Despite being listed as the second line on the Massachusetts hockey team’s roster, the trio of Bobby Trivigno, Josh Lopina and Garrett Wait has been second to none so far this season.
In Friday night’s overtime win against No. 1 Boston College, No. 9 UMass coach Greg Carvel often lined up the second unit against the Eagles’ top line to take crucial faceoffs, and they once again delivered.
The sequence immediately after BC (15-4-1, 15-4-1 Hockey East) took a 2-0 lead in the second period captured everything the line has brought to the table all year long. Lopina won a faceoff forward to Wait, who carried the puck forward before dishing it to Trivigno in the slot, killing the Eagles’ momentum and answering with a goal just eight seconds after the Minutemen (13-5-3, 13-5-3 HEA) gave one up.
“That was huge, I don’t know if we’ve had as big a goal as far as timing,” Carvel said after the game. “They scored two, and then to score one less than 10 seconds after, that was absolutely huge.”
Since the beginning of the season, Lopina has been asked to take the important draws on the powerplay, penalty kill, as well as late in the third period and overtime. And he consistently answers the call, winning 12 of his 21 faceoffs on Friday.
Outside of the faceoff dot, Lopina has taken an active role in the offensive zone. He doesn’t shy away from the dirty spots in front of the crease, leading to his seven goals and 10 assists on the season.
“He’s smart and he competes,” Carvel said. “He’s not intimidated, he’s not afraid of any situation, he’s got confidence and he’s got a strong skill set.”
Wait has been a factor in the offensive zone as well. The junior transfer has 15 points in his first year with UMass, on seven goals and eight assists. And this week alone he found the back of the net twice and totaled five points.
“He’s a very good player,” Trivigno said of his line mate. “I love playing with him, I think he plays very hard, he’s a smart player.”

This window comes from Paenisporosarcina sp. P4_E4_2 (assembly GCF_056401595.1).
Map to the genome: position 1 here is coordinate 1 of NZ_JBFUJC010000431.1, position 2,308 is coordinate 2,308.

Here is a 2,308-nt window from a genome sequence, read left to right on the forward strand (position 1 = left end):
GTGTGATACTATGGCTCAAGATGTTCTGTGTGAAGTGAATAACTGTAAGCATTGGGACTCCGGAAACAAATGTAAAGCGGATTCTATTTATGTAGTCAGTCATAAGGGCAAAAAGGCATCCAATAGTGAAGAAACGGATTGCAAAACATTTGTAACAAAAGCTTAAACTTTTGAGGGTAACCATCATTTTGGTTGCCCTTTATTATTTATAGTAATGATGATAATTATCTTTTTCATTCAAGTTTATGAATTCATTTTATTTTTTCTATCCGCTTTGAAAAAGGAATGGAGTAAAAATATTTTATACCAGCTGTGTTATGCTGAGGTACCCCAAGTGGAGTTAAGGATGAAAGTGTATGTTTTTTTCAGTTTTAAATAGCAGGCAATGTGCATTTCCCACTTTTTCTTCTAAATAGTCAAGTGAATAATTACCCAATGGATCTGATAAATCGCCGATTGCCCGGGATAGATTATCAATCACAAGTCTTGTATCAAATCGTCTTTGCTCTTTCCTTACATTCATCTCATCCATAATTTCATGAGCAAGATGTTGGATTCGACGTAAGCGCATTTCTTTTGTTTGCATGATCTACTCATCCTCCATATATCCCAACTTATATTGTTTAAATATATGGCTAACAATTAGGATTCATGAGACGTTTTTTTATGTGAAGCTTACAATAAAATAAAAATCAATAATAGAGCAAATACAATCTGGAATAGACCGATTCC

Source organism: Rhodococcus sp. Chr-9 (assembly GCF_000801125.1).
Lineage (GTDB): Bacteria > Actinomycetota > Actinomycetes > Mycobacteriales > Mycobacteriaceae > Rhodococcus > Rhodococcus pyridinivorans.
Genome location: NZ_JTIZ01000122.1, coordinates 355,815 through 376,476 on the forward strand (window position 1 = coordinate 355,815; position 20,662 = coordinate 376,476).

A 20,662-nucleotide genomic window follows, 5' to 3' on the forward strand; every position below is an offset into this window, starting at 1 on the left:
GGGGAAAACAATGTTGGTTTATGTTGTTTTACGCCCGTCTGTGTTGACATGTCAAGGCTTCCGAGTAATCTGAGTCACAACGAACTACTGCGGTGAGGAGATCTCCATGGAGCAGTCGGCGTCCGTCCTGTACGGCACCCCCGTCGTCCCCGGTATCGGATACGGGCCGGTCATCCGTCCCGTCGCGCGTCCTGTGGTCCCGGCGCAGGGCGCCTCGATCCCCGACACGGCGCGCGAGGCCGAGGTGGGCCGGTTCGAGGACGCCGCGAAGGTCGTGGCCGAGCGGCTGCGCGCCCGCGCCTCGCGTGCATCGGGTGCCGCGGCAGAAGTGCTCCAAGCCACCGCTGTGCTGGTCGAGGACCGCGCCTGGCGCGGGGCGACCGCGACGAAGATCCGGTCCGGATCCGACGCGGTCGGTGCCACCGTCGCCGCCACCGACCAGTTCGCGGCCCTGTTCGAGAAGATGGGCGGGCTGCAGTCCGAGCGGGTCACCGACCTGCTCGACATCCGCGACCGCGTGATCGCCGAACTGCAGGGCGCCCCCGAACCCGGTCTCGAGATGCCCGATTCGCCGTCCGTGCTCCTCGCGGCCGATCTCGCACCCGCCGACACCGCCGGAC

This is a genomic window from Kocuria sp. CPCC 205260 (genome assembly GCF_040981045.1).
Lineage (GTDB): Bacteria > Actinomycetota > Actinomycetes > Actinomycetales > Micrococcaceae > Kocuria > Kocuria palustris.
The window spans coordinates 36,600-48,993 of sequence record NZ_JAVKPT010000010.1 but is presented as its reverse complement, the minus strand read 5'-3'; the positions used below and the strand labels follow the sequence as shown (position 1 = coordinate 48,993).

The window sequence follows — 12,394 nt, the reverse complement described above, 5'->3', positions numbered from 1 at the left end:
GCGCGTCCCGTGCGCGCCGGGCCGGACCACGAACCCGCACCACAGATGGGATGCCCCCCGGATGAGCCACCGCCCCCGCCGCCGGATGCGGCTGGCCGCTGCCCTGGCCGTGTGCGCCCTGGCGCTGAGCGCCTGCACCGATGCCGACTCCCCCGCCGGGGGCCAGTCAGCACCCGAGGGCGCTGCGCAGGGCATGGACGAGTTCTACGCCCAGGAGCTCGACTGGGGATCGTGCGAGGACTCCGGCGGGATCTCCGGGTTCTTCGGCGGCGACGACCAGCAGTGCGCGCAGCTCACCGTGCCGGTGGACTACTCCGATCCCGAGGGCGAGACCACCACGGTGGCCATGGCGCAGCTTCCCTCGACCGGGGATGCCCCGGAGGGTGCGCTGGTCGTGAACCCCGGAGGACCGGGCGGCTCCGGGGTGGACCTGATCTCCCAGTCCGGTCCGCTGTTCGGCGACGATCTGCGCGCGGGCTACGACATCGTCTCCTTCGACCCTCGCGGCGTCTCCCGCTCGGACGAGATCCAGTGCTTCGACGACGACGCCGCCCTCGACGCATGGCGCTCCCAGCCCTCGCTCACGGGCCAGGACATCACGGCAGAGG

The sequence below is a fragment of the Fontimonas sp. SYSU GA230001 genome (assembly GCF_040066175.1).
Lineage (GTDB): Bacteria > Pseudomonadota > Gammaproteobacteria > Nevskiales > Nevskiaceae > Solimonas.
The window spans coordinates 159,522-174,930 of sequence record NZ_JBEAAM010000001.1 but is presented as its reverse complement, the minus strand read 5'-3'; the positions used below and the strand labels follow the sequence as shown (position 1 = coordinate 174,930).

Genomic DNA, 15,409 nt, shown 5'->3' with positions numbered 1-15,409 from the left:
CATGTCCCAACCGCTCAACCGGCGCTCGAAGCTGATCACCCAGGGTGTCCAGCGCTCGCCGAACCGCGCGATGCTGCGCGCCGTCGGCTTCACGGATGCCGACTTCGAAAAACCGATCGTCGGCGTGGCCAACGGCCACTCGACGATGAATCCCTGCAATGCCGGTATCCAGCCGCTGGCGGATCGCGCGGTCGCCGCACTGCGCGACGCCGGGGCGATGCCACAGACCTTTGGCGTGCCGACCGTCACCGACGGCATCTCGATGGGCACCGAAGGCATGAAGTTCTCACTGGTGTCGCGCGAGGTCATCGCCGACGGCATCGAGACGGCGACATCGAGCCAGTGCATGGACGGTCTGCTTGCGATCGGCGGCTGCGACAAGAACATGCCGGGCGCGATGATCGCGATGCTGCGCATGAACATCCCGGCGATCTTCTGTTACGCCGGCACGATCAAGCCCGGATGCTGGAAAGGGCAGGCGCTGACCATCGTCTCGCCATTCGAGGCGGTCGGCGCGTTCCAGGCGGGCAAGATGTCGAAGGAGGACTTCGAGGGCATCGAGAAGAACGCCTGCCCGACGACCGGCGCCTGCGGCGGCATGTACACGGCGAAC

And Wait’s connection to his opposite winger stretches back even before their time in Amherst. He and Trivigno were teammates in the USHL before they parted ways, Wait going to play for Minnesota and Trivigno coming to Massachusetts.
“Garrett Wait is here largely because of Bobby Trivigno,” Carvel said. “When Garrett decided to leave [Minnesota], Bobby convinced him that this is a good place to play and told him how he would be coached, how we run our program, and that’s what Garrett wanted.”
Trivigno has also played a large role in his freshman center’s development, helping Lopina become a better player and also grooming him to be a leader in the future.
“I put Lopina with him because Lopina is going to be a tremendous leader as well,” Carvel said. “I had a sense that Lopina would work to meet what [Trivigno] brings to the rink every night.”
Outside of his role as an assistant captain and mentor for the young line, Trivigno also happens to be one of the best Minutemen on the ice each and every game. His 24 points lead all UMass skaters.
The trio has constantly produced as a unit since they were grouped together early in the season and have earned a high level of praise from Carvel, despite being the second unit.
“Those guys are easily our best line.”
Colin McCarthy can be reached at [email protected] Follow him on Twitter @colinmccarth_DC.